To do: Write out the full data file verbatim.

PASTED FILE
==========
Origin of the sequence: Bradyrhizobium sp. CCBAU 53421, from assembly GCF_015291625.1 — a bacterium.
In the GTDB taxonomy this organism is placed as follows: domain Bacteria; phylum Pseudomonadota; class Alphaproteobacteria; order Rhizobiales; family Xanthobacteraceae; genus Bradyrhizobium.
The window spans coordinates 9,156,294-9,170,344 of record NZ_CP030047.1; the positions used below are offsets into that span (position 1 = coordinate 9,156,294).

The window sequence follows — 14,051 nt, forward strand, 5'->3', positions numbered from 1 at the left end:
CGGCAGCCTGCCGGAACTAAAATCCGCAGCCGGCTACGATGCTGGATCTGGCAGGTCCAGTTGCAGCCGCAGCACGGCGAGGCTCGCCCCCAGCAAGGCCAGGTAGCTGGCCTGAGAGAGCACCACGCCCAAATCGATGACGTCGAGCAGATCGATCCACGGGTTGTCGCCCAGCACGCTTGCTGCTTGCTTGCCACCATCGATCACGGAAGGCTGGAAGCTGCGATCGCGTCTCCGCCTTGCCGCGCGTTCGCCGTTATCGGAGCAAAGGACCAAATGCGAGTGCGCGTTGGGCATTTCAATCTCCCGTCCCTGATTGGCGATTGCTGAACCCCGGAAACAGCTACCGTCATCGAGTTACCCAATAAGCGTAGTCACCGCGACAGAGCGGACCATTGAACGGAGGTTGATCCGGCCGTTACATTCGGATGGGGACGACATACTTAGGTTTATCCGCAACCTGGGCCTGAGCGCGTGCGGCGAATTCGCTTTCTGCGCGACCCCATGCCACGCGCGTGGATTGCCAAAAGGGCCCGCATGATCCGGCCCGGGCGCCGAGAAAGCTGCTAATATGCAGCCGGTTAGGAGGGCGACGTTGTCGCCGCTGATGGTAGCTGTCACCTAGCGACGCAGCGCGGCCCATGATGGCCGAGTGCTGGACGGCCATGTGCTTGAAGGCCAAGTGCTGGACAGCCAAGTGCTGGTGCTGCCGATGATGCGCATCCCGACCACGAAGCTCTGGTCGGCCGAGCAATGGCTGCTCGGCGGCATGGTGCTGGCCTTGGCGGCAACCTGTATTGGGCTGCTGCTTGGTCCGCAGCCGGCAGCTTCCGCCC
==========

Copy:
Origin of the sequence: Bradyrhizobium sp. CCBAU 53421, from assembly GCF_015291625.1 — a bacterium.
In the GTDB taxonomy this organism is placed as follows: domain Bacteria; phylum Pseudomonadota; class Alphaproteobacteria; order Rhizobiales; family Xanthobacteraceae; genus Bradyrhizobium.
The window spans coordinates 9,156,294-9,170,344 of record NZ_CP030047.1; the positions used below are offsets into that span (position 1 = coordinate 9,156,294).

The window sequence follows — 14,051 nt, forward strand, 5'->3', positions numbered from 1 at the left end:
CGGCAGCCTGCCGGAACTAAAATCCGCAGCCGGCTACGATGCTGGATCTGGCAGGTCCAGTTGCAGCCGCAGCACGGCGAGGCTCGCCCCCAGCAAGGCCAGGTAGCTGGCCTGAGAGAGCACCACGCCCAAATCGATGACGTCGAGCAGATCGATCCACGGGTTGTCGCCCAGCACGCTTGCTGCTTGCTTGCCACCATCGATCACGGAAGGCTGGAAGCTGCGATCGCGTCTCCGCCTTGCCGCGCGTTCGCCGTTATCGGAGCAAAGGACCAAATGCGAGTGCGCGTTGGGCATTTCAATCTCCCGTCCCTGATTGGCGATTGCTGAACCCCGGAAACAGCTACCGTCATCGAGTTACCCAATAAGCGTAGTCACCGCGACAGAGCGGACCATTGAACGGAGGTTGATCCGGCCGTTACATTCGGATGGGGACGACATACTTAGGTTTATCCGCAACCTGGGCCTGAGCGCGTGCGGCGAATTCGCTTTCTGCGCGACCCCATGCCACGCGCGTGGATTGCCAAAAGGGCCCGCATGATCCGGCCCGGGCGCCGAGAAAGCTGCTAATATGCAGCCGGTTAGGAGGGCGACGTTGTCGCCGCTGATGGTAGCTGTCACCTAGCGACGCAGCGCGGCCCATGATGGCCGAGTGCTGGACGGCCATGTGCTTGAAGGCCAAGTGCTGGACAGCCAAGTGCTGGTGCTGCCGATGATGCGCATCCCGACCACGAAGCTCTGGTCGGCCGAGCAATGGCTGCTCGGCGGCATGGTGCTGGCCTTGGCGGCAACCTGTATTGGGCTGCTGCTTGGTCCGCAGCCGGCAGCTTCCGCCC